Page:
Ever since adidas’ Adilette sliders made their way from the pool to the street in the early 2000s, slip-on shoes have been having a moment.
Arguably not the most comfortable slider with its spiky soles, they were designed in the 1960s to be a transitional item for athletes, most important was the element of being waterproof, so they could be worn from the court or running to shower rooms, easing tired feet. Never were they meant for anything long distance or even as daywear.
As athleisure entered the fashion consciousness, it brought with it a new way of dressing, one that favoured comfort over rigid corporate styling. Subsequently, slip-on shoes began to get noticed, boosting sales at traditional sandal producers alongside new start-ups jumping on the trend bandwagon.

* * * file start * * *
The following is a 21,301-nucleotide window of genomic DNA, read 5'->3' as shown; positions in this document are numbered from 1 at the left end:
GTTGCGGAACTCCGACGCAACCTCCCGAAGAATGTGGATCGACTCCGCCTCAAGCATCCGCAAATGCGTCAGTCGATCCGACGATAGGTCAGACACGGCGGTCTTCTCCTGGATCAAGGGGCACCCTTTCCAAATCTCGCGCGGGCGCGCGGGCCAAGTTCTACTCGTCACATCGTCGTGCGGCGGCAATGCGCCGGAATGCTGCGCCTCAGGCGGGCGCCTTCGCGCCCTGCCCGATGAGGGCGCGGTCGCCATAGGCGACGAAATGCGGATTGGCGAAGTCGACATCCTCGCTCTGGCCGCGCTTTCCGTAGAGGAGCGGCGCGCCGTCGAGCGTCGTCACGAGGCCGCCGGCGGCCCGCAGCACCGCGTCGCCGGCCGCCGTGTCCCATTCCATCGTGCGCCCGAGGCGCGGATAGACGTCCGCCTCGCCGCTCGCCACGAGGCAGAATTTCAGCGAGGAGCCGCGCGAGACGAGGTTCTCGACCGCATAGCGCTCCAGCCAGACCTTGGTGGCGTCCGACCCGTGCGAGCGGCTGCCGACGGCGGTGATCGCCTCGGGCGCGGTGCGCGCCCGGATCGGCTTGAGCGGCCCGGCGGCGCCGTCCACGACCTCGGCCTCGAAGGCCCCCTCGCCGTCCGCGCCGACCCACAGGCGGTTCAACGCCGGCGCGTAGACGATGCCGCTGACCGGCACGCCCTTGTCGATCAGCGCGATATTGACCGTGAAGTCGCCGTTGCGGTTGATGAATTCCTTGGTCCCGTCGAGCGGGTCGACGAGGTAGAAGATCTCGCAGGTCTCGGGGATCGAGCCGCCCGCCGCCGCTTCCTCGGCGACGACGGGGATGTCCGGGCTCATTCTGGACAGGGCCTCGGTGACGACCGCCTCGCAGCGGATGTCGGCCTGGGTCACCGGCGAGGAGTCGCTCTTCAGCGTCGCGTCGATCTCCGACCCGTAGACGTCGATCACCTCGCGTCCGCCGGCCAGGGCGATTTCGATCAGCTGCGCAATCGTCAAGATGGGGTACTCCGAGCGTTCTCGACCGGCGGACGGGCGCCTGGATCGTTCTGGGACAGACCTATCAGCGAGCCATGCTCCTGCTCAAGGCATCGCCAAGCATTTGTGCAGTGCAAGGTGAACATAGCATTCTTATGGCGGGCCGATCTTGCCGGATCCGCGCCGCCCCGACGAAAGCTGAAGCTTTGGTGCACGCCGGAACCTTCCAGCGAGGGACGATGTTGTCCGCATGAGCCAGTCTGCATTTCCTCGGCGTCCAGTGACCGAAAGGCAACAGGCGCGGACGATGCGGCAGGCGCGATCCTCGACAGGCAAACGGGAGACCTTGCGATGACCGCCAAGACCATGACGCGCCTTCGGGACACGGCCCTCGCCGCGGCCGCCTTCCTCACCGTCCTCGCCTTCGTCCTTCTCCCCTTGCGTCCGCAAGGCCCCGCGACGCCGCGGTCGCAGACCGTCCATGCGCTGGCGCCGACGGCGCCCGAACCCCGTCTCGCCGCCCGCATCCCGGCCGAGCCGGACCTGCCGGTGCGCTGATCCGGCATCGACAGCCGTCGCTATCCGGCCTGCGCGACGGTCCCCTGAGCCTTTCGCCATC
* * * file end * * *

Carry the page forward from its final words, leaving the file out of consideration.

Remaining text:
The king of slip-on sandals, the German-produced Birkenstocks, have long owned the category, with luxury players like Gucci and Celine introducing fur-lined iterations and loafers in the 2010s, which elevated the shoe to the catwalk, bringing soaring profits to parent companies Kering and LVMH.
A rise in laceless shoes
Data is backing up the slip-on trend. Clearpay, the BNPL solutions provider, said it is identifying a rise in laceless shoes. Their data shows sales of Uggs have seen a 105 percent increase quarter on quarter.
Crocs, the marmite of footwear, is seeing a surge in searches for its rubber sandals, up 744 percent.
Sales of Yeezy’s Foam Runners are up 431 percent, as shoppers opt for a luxurious version of the clog-silhouette.
After years of sneakers dominating the market and lauded as one of the hottest globally traded assets, slip-on shoes have seen a 306 percent increase in sales of QoQ and 14 percent YoY, said Clearpay. Birkenstock sales are up 173 percent YoY, with the company debuting collabs with luxury brands Dior including Rick Owens.
Perhaps life is too short to be fiddling with shoe laces?